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From the field

On The Way To Annexation: Human Rights Violations Resulting from the Establishment and Expansion of the Ma'aleh Adumim Settlement

Summary, June 1999

This report presents the human rights violations resulting from the establishment of settlements in the Occupied Territories and its consequences for the area's Palestinian residents. The founding and expansion of Ma'aleh Adumim. the largest of the settlements, are used to portray these violations and consequences. 

Ma'aleh Adumim, founded in 1975 and currently having some 25,000 residents, continues to grow Classified as a high priority development area, governmental benefits, like tax breaks and favorable mortgage terms, flow into the settlement. The settlement has a large industrial zone Its residents enjoy a high standard of living, modern infrastructure, green areas, advanced educational and cultural institutions, and numerous other services and institutions, all of which were established to benefit its residents and nearby Israeli settlers. 

But this is only part of the story. The area on which Ma'aleh Adumim was established and expanded is not under Israeli sovereignty, but lies on the West Bank, in occupied territory. Ma'aleh Adumim's residents are not from the locale: they are citizens of Israel, the occupant. The territory comprising the settlement was taken from the villages Abu Dis, al-'lzariyyeh, al-'lssawiyyeh, a-Tur, and 'Anata. Other expropriated lands are property on which the Jahalin and Sawahareh Bedouin tribes once lived.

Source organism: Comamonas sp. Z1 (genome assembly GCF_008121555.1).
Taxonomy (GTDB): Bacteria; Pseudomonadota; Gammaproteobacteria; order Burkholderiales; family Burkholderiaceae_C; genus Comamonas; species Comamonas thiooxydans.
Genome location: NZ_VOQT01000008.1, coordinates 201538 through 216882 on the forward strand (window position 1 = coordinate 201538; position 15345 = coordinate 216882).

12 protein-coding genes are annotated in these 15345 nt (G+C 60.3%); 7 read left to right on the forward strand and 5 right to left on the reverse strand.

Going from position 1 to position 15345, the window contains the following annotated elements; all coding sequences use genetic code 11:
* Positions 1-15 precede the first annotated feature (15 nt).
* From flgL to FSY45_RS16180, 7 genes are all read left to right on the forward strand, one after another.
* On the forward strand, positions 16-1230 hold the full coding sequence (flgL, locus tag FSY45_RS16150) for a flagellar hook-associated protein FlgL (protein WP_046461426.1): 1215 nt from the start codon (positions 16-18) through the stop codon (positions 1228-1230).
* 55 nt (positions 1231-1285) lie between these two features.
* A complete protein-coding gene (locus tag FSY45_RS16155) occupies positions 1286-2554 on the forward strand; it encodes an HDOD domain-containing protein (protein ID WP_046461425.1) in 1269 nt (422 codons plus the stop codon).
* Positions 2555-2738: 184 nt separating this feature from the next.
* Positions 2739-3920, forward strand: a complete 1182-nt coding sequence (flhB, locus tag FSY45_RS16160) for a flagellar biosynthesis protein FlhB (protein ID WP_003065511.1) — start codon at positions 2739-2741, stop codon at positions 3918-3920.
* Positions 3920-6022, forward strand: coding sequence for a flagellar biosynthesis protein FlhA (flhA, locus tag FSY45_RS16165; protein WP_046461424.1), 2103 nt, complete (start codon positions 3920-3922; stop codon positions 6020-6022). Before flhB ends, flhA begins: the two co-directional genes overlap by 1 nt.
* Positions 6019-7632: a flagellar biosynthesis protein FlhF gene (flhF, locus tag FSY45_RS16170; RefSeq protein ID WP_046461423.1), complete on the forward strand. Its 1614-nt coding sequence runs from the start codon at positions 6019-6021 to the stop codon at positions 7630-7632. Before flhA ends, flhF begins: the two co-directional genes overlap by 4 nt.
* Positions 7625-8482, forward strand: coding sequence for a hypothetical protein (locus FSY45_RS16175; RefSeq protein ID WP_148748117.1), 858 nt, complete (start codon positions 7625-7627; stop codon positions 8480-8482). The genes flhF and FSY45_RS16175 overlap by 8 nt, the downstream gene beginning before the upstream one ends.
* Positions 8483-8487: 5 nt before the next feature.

Ma'aleh Adumim's establishment did not lead to a wave of development, a high standard of living, comfortable living conditions, and tax breaks for these Palestinian villages and their residents Rather, the settlement meant loss of grazing and farming land and. in effect, loss of the agricultural way of life. Establishment of Ma'aleh Adumim also denied these villages the land reserves they needed for housing, industry, and public institutions. The settlement - with all the "regional services" that it offers - is closed to Palestinian residents of the area, except for those holding a special permit to enter the settlement for work only The Bedouin who lived in the area also lost their homes and the land on which they were constructed, and were expelled from the area by threats and physical force. 

This report examines the various components of Israel's policy within the context of international law. It also describes the condition of the Palestinian villages in the area prior to and after the land expropriation, as well as the expropriation procedure itself The report also discusses the Israeli legislation - civil and military - that enabled establishment of the settlements and their gradual annexation into Israel A separate section deals with the fate of the Jahalin Bedouin tribe, for whom expansion of Ma'aleh Adumim meant expulsion from the territory that provided their subsistence. The report then examines the plan to expand Ma'aleh Adumim, and ends with conclusions.